Burning Man tickets went on sale at noon Wednesday, although the man won't burn for another 239 days, and folks snatched up some 10,000 of them before sundown.
The ticket sales and announcement of the theme for this year's event -- "Psyche: the Conscious, the Subconscious and the Unconscious" -- are coming two months earlier than last year, in part to beef up the budget but also to give people more time to prepare.
The Burning Man organization incurred major expenses recently, spending more than $800,000 to bring its 200-acre ranch in Nevada, and its staging and storage area for the event, up to code.
"We are broke," said Burning Man founder Larry Harvey. "We dumped so much money into the property."
Tickets for a week of "radical self-expression" range from $145 to $250. The cheapest tickets -- there are 2,000 available -- are reserved for low- income participants. The remaining tickets start at $175. Buyers are asked to buy the most expensive tickets they can afford to make cheaper tickets available to those in need.
As soon as the tickets went on sale, the Burning Man Web site was jammed. Buyers vying for the cheap tickets overwhelmed the site, and service was spotty throughout the afternoon.
The prices may seem high for a dusty week in the desert, but the event costs millions to produce and is a yearlong effort.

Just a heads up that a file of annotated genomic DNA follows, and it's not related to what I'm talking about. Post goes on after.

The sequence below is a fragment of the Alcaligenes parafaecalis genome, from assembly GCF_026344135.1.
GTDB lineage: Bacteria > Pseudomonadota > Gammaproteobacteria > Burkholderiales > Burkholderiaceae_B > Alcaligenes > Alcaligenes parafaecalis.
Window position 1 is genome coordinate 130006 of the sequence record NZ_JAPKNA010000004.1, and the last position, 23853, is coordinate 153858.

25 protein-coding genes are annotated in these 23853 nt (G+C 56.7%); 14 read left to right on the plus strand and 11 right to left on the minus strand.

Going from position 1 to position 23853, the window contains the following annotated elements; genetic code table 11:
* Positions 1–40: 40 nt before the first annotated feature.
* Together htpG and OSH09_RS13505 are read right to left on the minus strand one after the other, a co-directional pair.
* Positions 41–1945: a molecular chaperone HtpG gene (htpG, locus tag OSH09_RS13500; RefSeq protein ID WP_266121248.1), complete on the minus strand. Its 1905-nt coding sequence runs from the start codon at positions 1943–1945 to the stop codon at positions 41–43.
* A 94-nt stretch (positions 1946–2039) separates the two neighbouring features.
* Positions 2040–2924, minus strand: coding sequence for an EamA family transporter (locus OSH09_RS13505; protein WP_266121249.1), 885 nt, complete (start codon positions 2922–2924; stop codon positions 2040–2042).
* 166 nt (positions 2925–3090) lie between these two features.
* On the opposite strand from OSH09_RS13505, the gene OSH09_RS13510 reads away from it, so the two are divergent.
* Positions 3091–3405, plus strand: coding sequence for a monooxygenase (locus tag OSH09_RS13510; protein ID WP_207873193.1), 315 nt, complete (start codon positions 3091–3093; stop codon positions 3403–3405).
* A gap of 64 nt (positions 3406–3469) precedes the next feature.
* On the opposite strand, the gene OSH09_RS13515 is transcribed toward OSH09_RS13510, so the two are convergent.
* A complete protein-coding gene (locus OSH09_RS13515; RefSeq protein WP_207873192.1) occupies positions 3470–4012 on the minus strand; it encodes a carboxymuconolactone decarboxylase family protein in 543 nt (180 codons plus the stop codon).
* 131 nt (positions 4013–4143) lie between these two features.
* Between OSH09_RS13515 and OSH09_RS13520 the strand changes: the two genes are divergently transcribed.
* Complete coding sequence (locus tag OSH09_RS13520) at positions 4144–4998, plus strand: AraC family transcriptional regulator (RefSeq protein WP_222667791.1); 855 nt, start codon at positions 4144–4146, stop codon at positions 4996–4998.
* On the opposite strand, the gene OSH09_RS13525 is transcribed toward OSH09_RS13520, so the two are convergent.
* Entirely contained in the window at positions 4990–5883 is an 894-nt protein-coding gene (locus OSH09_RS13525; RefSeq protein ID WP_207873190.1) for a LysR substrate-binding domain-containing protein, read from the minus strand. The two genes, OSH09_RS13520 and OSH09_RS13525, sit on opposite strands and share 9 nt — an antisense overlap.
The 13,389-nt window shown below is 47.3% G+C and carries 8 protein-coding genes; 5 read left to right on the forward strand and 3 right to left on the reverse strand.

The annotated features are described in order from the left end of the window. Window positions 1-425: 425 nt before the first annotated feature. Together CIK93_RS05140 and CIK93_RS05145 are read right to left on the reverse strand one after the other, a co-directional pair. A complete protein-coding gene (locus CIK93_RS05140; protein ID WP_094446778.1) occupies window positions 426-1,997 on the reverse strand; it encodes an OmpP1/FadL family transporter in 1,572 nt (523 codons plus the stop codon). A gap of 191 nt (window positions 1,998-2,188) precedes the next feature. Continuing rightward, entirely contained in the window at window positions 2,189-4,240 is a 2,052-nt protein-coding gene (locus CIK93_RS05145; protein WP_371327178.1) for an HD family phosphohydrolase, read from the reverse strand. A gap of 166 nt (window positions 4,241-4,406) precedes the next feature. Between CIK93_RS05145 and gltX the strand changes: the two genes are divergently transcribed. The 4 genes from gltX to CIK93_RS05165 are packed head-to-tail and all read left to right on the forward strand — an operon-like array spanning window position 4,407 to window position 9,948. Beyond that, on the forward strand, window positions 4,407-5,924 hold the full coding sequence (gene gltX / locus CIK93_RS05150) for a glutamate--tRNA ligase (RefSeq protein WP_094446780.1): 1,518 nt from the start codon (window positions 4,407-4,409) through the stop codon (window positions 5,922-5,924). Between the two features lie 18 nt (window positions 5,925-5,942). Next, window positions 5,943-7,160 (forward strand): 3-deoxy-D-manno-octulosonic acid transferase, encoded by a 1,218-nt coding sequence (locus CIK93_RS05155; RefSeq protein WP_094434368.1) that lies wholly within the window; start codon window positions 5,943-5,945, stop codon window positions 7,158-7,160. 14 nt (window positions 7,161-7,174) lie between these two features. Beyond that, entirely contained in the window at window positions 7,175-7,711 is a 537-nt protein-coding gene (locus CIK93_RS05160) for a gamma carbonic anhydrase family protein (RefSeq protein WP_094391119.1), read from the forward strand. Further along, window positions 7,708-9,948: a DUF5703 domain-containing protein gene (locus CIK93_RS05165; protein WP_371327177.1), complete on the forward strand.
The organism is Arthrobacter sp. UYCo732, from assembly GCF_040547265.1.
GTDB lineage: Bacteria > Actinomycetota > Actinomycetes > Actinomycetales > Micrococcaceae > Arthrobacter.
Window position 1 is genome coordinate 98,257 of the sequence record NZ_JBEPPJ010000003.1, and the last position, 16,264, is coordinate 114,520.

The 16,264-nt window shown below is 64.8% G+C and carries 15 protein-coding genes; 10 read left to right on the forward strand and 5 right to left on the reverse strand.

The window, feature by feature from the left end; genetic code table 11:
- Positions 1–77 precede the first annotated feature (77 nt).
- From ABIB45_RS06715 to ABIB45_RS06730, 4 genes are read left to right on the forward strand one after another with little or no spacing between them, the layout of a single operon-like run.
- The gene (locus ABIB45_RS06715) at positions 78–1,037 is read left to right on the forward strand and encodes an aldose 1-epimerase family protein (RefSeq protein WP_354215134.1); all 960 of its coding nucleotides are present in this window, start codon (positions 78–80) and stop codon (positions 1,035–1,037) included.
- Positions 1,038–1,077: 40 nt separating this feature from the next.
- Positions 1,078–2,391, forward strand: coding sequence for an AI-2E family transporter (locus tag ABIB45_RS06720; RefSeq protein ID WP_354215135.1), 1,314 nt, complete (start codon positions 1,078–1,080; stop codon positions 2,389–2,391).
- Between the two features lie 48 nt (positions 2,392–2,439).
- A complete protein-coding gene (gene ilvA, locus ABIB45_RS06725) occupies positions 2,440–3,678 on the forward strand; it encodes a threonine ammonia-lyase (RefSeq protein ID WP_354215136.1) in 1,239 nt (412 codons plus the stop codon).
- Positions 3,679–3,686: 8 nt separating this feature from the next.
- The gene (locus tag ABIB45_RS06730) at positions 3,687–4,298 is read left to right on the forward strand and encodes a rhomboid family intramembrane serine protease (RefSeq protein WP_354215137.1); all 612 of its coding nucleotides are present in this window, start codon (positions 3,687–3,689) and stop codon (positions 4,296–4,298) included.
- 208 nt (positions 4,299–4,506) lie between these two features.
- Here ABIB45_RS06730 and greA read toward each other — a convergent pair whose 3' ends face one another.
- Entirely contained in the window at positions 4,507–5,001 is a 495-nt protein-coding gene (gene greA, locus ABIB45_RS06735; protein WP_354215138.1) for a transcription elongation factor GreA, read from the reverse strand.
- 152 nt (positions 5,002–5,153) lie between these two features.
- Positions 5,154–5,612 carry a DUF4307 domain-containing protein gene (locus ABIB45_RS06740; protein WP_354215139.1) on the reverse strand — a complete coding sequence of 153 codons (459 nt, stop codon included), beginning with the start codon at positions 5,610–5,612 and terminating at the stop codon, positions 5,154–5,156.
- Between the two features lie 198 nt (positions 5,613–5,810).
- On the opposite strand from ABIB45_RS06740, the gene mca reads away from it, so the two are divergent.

"People who complain usually haven't been," Harvey said. "And the people who have been often only imagine the costs that affect them directly, the toilets and building the man."
It costs about $212 per person to make Burning Man happen, he said, and tickets sold for less are subsidized by the higher-price tickets.
Expenses for the 2003 event, the most recent figures available, give a glimpse as to how much Burning Man costs, the infrastructure behind it and the number of people working on it.
Costs for 2003 included more than $603,000 paid to the Bureau of Land Management to cover environmental protection at the National Conservation Area, which includes the Black Rock Desert, where the event is held.
An additional $528,000 went to renting equipment, tools, cars, trucks and offices. The Burning Man organization paid $1.2 million for outside services, including independent contractors, a Department of Public Works crew, technology consultants, ranger management and administrative support -- as well as $1 million in payroll for 25 full-time employees.
Toilets cost $319,000. An additional $288,000 went toward art grants. There was $13,000 for costumes, $189,000 for fire safety, $223,000 for insurance, $76,000 for printing and $158,000 for medical supplies. Renting the properties in San Francisco and Nevada cost $136,000, tax and licenses came to $335,000, and watering to keep the dust down was $80,000.
With all the 2003 expenses, there was only a $44,000 surplus -- an increase over the $9,000 in 2002. The extra money was used for improvements, technology and staff bonuses, Harvey said.
There are 10,000 tickets available for $175, 5,000 for $200 and 5,000 for $225. An unlimited number sell for $250. The pricier tickets don't come with any frills or privileges over the cheap ones.
"It is exciting that we got our act together this year and could get sales going at the first of the year," said spokeswoman Marian Goodell. "It helps us manage our time, money and resources, and fund things as soon as possible."